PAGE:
On the negative side, the Leeds-Bradford cycleway demonstrates to me the need for clear, strong leadership in design, investment and implementation, to ensure that money being spent on cycling isn’t wasted on poor (and even dangerous) designs that will inevitably have to be fixed at a later date, as I suspect is true for a good deal of the route. It also demonstrates the need for clear political leadership at a national and local level, leadership that makes the case for modal shift, is willing to make tough choices in favour of it, and to face up to objections.

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45 Responses to A visit to the Leeds-Bradford Cycle Superhighway

  1. Andy R says:

    Quote: “…designs that will inevitably have to be fixed at a later date, as I suspect is true for a good deal of the route…”
    And there’s the rub. Now it’s in, unless (god forbid) something goes wrong – and we’re talking fatalities – I can’t see City Connect, LCC or BCC going back and re-modelling this. The track record of all those organisations suggests the scales won’t suddenly drop from their eyes, they won’t have a revelation and decide this route could be so much better. This is as good as this route’s ever going to be even if we somehow saw Embankment levels of cycling overwhelming its capacity.

  2. I think you’ve hit the nail on the head in the last paragraph, as to a degree the problem we have playing out over the country has been happening in London over the last few years whereby TFL & Boris often faced fierce opposition to the various proposals for the Cycle Superhighways from local boroughs but eventually they pushed on through and we are getting some genuinely good (and in some cases I’d almost consider using the word excellent!) cycle infrastructure with the E/W and N/S routes and they have been going back and re-doing junctions on the original CS7 which used to be little more then a bit of paint now has some good segregated sections that remove a lot of the conflicts.

    Over the country as a whole the lack of central government policy on this really shows as effectively they’ve just washed their hands of it and devolve all the decision making to local councils who invariably don’t bother or just plain don’t have a clue!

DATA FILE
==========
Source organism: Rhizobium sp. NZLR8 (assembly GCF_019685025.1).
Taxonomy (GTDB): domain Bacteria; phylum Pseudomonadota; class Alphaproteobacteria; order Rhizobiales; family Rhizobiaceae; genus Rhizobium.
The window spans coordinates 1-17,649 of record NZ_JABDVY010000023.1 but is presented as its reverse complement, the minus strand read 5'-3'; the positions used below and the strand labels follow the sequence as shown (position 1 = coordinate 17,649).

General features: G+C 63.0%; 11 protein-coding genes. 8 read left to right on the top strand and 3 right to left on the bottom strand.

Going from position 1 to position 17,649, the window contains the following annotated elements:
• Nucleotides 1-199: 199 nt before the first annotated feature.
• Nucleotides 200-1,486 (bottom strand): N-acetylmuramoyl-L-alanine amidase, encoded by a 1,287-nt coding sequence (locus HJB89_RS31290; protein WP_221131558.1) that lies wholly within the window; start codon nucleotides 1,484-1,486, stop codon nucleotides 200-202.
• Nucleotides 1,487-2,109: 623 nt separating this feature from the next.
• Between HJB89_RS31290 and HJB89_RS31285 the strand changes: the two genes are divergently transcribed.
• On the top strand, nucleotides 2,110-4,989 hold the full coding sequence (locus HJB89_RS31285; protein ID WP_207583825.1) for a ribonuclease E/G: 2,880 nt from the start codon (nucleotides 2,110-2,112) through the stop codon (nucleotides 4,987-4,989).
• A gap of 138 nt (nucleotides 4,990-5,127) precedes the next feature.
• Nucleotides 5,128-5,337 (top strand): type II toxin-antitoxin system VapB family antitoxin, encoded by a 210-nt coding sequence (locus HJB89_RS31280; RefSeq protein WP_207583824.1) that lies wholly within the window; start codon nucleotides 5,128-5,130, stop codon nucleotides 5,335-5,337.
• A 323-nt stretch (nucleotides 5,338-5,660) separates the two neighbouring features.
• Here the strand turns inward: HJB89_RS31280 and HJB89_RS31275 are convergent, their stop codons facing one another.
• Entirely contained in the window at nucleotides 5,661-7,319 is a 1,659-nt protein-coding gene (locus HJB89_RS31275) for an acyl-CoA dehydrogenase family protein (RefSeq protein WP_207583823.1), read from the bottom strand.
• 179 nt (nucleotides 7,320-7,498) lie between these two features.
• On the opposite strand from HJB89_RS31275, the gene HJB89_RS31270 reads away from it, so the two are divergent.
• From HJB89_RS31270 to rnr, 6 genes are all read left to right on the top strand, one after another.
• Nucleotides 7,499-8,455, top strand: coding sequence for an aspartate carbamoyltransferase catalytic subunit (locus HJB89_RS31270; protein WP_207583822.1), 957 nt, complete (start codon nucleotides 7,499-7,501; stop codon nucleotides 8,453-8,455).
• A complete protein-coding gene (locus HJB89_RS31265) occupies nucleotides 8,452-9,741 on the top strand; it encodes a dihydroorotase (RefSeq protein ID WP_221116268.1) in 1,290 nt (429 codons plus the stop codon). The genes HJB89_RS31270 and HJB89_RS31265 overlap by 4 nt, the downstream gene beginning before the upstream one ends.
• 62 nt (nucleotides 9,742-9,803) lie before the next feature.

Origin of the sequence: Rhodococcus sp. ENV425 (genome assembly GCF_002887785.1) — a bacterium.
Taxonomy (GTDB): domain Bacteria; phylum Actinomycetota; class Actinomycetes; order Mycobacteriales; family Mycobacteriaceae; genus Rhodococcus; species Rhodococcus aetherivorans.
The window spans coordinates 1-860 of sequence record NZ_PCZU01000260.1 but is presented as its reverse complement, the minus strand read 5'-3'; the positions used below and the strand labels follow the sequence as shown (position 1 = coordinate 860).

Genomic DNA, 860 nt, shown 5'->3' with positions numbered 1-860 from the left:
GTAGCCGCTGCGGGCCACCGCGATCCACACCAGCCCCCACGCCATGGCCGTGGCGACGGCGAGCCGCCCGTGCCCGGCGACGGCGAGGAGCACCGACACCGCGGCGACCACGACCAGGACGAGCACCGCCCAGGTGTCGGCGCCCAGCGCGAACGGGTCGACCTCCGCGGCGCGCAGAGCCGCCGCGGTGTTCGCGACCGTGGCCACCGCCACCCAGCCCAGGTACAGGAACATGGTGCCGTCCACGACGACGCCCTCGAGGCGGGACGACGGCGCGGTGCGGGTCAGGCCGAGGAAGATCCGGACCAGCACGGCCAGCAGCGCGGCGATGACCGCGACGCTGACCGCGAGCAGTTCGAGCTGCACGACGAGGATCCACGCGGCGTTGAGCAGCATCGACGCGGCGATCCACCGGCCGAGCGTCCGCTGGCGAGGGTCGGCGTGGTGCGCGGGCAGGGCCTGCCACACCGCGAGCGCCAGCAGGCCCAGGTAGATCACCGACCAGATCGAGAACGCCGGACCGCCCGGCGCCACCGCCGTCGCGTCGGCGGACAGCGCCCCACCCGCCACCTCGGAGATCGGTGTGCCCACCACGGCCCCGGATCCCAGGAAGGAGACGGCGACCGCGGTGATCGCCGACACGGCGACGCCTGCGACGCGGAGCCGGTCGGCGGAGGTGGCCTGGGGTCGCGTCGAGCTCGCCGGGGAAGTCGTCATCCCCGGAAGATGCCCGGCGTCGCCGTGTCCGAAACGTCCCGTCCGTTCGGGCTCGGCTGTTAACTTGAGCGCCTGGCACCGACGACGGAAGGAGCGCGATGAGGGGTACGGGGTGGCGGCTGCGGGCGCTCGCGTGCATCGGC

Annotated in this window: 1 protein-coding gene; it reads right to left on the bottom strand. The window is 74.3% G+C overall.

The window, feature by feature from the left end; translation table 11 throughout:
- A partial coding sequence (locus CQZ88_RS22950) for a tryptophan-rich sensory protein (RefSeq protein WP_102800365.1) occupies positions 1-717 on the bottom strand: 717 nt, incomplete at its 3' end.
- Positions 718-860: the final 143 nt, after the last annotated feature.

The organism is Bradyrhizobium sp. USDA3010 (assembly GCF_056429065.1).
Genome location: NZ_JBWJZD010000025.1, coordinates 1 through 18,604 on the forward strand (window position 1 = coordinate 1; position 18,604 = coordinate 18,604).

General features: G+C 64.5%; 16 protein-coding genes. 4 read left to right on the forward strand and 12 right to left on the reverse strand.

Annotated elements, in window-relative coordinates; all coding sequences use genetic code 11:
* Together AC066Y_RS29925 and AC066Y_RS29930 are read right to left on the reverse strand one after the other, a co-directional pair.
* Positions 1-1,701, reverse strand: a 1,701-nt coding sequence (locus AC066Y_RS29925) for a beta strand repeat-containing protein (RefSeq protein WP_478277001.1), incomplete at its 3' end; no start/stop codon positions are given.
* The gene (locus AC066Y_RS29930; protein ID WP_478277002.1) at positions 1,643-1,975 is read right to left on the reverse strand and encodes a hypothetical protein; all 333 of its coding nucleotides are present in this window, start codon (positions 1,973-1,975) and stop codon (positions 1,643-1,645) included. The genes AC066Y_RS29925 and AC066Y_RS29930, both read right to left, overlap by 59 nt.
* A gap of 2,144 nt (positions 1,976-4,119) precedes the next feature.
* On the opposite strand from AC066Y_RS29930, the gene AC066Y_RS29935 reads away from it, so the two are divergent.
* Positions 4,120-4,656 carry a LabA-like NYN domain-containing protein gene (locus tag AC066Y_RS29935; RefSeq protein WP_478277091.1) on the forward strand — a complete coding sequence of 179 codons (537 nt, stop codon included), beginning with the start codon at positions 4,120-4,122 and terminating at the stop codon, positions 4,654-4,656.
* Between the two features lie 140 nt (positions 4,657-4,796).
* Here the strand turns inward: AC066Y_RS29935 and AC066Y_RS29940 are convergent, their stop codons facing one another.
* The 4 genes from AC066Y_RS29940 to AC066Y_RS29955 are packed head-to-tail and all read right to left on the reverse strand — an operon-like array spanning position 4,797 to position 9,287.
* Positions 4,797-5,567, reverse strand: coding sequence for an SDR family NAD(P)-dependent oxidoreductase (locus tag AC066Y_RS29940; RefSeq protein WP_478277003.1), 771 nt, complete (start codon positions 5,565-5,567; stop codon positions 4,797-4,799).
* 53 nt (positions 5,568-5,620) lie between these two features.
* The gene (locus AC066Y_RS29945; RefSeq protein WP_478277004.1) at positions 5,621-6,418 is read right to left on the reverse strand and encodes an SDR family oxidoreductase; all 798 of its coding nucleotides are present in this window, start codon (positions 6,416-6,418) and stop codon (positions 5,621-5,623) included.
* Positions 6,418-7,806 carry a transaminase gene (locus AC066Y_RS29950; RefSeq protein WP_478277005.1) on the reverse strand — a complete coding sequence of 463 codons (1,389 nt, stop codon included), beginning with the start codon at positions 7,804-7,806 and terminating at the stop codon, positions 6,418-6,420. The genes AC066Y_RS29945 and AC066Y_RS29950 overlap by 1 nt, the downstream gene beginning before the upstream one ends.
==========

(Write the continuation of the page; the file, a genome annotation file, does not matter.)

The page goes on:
3. Just on the point about surfaces, the usual reason some surfaces are bumpier than others is that they have been hand-laid rather than machine-rolled. If they council had any balls they would make the contractors go back and do the job properly.

    • Simon still says:

      We get this in London too. The cycle track across Clapham Common was relaid a few years back (wasn’t clear why as it was not in poor condition and the parallel pedestrian path wasn’t done at the same time). Previously it had a camber on and drained well. It was relaid without a camber and uneven. In the wet it has a layer of water over the whole surface, with larger puddles where it’s lower. In cold weather a surface layer of ice. I brought this up with Lambeth’s cycle officer and it was supposedly examined and declared within spec.

      • MJ Ray says:

        Can you find out what the spec is and then push to get it changed?

        Locally, cycling suffers the Norfolk Transport Asset Management Plan which is a disgraceful document that effectively says small blemishes on carriageways get filled, yet cycle tracks must have 30+% damaged surface before anything is done – and forget about them being built properly as policy. That mainly happens if the contractor takes pride in their work and doesn’t cut costs, or if they’ve got the proper equipment on site for building carriageways (where hand-laid washboard isn’t accepted) anyway.